Progenesis QI turns food standards detective

Basmati rice being rinsed before boilingAt Nonlinear, we always like to see our software being applied to new scientific areas – it feels very much like we’re on the right track when that happens! With that in mind, I’d like to highlight a new involvement in food forensics: adulteration testing of Basmati rice.

Basmati is an aromatic, high quality rice grown only in certain regions of India and Pakistan but is often mixed with lower quality rice. In the UK, for example, the maximum non-Basmati content before rice must be labelled a mixture is 7%, but 16% of samples labelled as Basmati rice, assessed as recently as 2009/10, were in violation of this standard [1].

Currently, adulteration testing methods focus on DNA microsatellite analysis [2], but our colleagues at Waters have been bringing mass spectrometry and the multivariate statistical visualisations in Progenesis QI to bear on the problem, with a view to developing novel and complementary approaches.

As a proof-of-principle study, Cleland et al. [3] studied off-the-shelf rice samples using Atmospheric Pressure Gas Chromatography (AP-GC) followed by HD-MSE analysis with a SYNAPT G2-Si mass spectrometer. The samples included Basmati rice from four manufacturers, and one long grain and two Jasmine rice samples as comparators. The data generated were analysed in Progenesis QI with supplementary visualisations in EZinfo (Umetrics).

One of the strengths of metabolomics and subsequent multivariate statistical analysis is that a huge range of data points can be simultaneously quantitated, and samples classified sensitively based on correlated differences arising across the data set. Naturally, our no-missing-values approach helps to ensure the conclusions reached are statistically robust! In this study, 3885 compound ions were detected using Progenesis QI; when the data were plotted using PCA, two conclusions were easily reached (Figure 1).

Figure 1 Figure 1. Separation of rice by type and manufacturer. Note that of the four Basmati samples, one clusters with Jasmine rice (behaving similarly to the Jasmine rice from the same manufacturer) and one with Long Grain rice. Reproduced from [3].

Firstly, the method appears reproducible in terms of inter- versus intra-sample variation. Secondly – and very interestingly given the purpose of the study – some of the Basmati rice samples cluster very distinctively with Jasmine and Long Grain samples, potentially with implications about the provenance or purity of those samples. It should be noted that this is a proof-of-principle study only, so no definitive conclusions on causation can be drawn, but it seems that the methodology can distinguish different grains effectively.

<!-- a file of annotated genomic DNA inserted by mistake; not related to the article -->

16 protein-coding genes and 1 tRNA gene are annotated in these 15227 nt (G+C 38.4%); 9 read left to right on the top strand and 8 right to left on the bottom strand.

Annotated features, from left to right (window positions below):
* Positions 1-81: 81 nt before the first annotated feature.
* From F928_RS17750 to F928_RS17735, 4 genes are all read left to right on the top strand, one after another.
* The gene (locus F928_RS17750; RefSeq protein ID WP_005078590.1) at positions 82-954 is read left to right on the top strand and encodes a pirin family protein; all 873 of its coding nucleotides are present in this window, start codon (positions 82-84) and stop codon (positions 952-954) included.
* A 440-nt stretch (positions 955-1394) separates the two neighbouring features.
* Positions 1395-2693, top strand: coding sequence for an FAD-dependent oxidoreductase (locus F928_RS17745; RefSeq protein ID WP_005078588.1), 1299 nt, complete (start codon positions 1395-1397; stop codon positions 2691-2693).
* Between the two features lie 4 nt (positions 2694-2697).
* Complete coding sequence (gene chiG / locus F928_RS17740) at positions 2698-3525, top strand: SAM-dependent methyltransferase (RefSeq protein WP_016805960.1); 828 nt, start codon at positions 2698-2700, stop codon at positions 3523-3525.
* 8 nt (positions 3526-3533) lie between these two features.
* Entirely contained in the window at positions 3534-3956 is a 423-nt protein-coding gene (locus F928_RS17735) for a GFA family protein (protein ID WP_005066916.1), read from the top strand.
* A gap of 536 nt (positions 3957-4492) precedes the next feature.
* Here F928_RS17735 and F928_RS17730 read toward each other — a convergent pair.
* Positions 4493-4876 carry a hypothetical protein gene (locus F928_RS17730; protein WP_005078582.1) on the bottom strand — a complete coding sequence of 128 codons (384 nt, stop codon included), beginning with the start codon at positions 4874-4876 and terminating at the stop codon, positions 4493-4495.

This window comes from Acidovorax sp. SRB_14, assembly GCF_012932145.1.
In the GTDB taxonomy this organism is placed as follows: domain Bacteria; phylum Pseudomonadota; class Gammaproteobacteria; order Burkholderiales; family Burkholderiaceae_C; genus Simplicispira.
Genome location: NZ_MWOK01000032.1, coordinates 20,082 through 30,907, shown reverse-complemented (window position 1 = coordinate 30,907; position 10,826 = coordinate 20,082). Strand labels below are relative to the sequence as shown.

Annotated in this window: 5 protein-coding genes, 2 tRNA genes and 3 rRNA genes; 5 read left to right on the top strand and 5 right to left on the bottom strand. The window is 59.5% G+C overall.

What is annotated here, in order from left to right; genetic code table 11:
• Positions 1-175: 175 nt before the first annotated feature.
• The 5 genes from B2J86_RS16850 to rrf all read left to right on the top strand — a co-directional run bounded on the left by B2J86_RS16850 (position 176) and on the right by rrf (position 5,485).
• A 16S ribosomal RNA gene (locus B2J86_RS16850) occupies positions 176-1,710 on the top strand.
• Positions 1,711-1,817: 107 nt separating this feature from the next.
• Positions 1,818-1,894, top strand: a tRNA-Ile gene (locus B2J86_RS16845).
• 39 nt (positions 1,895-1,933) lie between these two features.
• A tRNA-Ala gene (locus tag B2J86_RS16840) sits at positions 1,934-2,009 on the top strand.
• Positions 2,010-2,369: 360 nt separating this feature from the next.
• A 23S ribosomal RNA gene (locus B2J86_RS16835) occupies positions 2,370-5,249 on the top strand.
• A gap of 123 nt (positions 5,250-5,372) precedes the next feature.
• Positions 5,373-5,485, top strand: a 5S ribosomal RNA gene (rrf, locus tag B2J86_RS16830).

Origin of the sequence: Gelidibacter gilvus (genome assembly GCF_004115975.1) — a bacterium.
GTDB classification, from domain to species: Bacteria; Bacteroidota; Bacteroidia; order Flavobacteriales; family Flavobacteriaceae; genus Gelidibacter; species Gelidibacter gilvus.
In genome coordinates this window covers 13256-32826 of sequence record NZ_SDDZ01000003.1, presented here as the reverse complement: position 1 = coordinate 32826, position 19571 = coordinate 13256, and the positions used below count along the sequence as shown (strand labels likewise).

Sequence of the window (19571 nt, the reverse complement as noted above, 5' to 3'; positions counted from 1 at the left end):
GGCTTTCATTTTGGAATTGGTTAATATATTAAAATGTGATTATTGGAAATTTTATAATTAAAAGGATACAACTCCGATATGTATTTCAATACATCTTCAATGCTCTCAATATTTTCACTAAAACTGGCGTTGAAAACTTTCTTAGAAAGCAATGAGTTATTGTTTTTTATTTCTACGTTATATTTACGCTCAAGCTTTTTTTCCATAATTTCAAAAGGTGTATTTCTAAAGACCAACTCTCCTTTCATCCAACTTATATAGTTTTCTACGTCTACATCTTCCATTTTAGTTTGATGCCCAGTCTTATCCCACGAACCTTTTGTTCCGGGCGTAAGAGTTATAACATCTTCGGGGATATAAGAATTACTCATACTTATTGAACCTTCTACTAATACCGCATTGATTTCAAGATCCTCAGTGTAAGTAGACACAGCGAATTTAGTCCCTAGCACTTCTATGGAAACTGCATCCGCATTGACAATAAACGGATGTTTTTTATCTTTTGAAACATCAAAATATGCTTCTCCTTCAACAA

Naturally, to function as a test for adulteration on an ongoing basis, it would be important to identify the species driving this separation such that appropriate targeted assays can then be designed. Towards this, Progenesis QI and EZinfo also allowed the application of OPLS-DA (Orthogonal Projection to Latent Structures Discriminant Analysis) to determine the compounds most associated with the sample clustering discrimination, and the visualisation of their abundance profiles across the groups (Figure 2). Potential markers could then be provisionally identified through database searching.

Figure2 Figure 2. A cluster of potential markers elevated in Basmati rice relative to other grains derived from Progenesis QI analysis. (A) and (C) show the cluster in hierarchical dendrogram and abundance profile views. Reproduced from [3].

While it is early days as yet, this proof-of-principle study raises the prospect of novel tests for rice adulteration, which might increase the accuracy and confidence of its detection. Further work would initially focus on validation of the results using a larger, well-characterised sample set.

Want to know more?

If you are interested in learning more about this study, there are two ways you can do this. The application note itself is available for downloading; but there is also an opportunity to hear from the author directly when Gareth Cleland delivers a webinar on the 9th of December on this work.

References

  1. Food Standards Agency, UK. “UK Local Authorities Imported Food and Feed Sampling Report 2009/10.
  2. Nader W.F., Brendel T., Schubbert R. (2013) “DNA-analysis: enhancing the control of food authenticity through emerging technologies.” Agro FOOD Industry Hi Tech 24(1): 42-46.
  3. Cleland G., Ladak A., Lai S. and Burgess J. (2014) “The Use of HRMS and Statistical Analysis in the Investigation of Basmati Rice Authenticity and Potential Food Fraud.” Waters application note, part number 720005218en.

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